But now I’ve finally found something where Columbus has the advantage: Columbus is not steeling itself for the “Summer of Agony” in 2017. New York City, in contrast, is.
It’s supposed to be the “Summer of Agony” in Manhattan because there’s going to be a partial shutdown of Penn Station, one of the principal transportation hubs for NYC commuters, to allow for repairs because the station’s tracks are falling apart. (In fact, two recent Amtrak derailments are blamed on the crappy quality of the Penn Station tracks.) The partial closure of Penn Station means that thousands of people who get to their jobs via rail to Penn Station are going to have to ditch their long-standing commuting patterns and find an alternative way to get to work. And in New York City, there just aren’t that many other options that aren’t already operating at peak, or close to peak, capacity.
So what are people who commute from Connecticut or New Jersey or Westchester County into the City supposed to do in the meantime? Some people are trying to get temporary housing in Manhattan, and some employers are offering work-at-home options. But here’s an idea — why not forget the New York City scene altogether and move to Columbus? It’s cheap, it’s friendly . . . and you’re not going to find much agony here. In fact, if you shop around, you might just find a place that allows you to take a brisk, refreshing, stress-free 20-minute walk to work.
Sure, Gothamites might scoff at the idea of leaving their land of towering skyscrapers and 24-hour delis for a place out here in “flyover country.” That’s fine and perfectly understandable . . . for now. Let’s see how they feel about it after living through the “Summer of Agony.” A few months of soul-rending, teeth-grinding stress during a two-hour commute might just change a few minds.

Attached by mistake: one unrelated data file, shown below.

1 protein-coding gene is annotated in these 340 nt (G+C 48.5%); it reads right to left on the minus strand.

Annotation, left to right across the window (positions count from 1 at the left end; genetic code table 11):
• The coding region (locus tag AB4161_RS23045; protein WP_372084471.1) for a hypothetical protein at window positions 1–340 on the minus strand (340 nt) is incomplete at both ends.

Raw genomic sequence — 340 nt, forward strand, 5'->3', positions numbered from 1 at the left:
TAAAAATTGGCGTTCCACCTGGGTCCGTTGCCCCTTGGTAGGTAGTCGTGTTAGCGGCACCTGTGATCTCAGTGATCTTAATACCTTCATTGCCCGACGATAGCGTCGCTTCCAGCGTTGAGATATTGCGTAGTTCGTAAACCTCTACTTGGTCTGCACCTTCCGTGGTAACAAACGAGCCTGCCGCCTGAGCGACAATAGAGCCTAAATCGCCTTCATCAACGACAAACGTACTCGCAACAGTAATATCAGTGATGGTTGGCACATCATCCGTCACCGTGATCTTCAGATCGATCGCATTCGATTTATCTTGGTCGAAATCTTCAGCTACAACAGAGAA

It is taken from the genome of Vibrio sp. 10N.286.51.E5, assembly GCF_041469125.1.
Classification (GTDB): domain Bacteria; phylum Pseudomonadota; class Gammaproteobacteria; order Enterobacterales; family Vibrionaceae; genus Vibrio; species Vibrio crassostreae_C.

The security cameras that took pictures of Rahami are part of a system of 8,000 cameras in Manhattan. Officials call it the “Ring of Steel.” Footage from the cameras, which are both government and private owned, is fed into the Lower Manhattan Security Coordination Center, where it is monitored by police. And the camera system apparently will only grow more extensive — New York is considering installing cameras in every street light, too. There also are more than 200 license plate readers in New York City that can triangulate information with GPS systems to allow help officials track and capture suspect vehicles.
Other technology weapons deployed in the fight against terrorism in NYC include biological, chemical, and radiation sensors, “shot monitors” that detect gunfire, a system that collects alerts on suspicious packages or persons, and computer systems that analyze and organize the mass of information being received.
8,000 cameras already, and more on the way. Real-time video feeds. License plate readers. Cell phone alerts. Countless monitors. GPS systems. Vast computer data storage and analytic programs. It’s the 21st century, folks, and we’ve got the high-tech law enforcement technology to prove it. And don’t forget, too, that everyone you encounter on the streets has a device in their purse or pocket that will allow them to take a picture or video of anything interesting, too.
New York City must be the most photographed, monitored, analyzed place on Earth. People who are concerned about the erosion of privacy — like me — can bemoan a future where innocent people are being routinely photographed, videotaped, and monitored by law enforcement as they go about their affairs, but whether we like it or not it’s the reality of the modern, terrorist-fighting world. This time, the systems worked.